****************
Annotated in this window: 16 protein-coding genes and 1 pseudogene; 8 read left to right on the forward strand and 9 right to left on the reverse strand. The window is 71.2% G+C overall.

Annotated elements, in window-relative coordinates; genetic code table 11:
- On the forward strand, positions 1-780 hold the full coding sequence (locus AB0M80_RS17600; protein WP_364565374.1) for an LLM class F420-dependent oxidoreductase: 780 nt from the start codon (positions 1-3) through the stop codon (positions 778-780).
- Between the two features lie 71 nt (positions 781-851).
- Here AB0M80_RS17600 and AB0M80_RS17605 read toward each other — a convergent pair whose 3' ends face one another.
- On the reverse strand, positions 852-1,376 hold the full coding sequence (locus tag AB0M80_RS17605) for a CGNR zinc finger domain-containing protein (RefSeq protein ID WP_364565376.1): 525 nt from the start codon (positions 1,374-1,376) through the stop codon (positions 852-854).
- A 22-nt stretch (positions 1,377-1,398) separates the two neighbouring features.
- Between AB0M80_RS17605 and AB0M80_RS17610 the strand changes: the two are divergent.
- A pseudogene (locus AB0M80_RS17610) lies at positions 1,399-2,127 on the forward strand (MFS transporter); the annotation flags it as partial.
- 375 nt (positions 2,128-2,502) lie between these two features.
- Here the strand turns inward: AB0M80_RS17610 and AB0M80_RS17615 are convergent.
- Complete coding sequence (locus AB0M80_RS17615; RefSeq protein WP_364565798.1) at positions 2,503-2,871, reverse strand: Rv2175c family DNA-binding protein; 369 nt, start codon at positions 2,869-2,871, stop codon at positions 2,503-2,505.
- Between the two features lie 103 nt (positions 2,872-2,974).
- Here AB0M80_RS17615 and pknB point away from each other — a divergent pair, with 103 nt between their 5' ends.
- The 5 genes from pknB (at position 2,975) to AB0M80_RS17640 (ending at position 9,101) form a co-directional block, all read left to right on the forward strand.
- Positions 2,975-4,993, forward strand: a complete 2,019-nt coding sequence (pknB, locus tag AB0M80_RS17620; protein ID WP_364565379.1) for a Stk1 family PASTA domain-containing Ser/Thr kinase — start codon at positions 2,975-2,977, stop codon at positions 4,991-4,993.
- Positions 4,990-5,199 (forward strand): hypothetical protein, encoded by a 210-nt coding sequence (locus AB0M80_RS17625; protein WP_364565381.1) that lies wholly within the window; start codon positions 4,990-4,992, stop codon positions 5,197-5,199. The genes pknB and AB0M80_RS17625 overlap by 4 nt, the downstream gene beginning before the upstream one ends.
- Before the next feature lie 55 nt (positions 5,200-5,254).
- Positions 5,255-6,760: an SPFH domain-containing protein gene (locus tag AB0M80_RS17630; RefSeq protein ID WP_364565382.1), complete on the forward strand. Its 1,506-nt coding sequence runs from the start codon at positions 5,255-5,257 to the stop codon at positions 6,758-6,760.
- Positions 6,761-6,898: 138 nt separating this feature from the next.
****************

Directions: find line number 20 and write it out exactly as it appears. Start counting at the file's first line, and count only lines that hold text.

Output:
- Positions 6,761-6,898: 138 nt separating this feature from the next.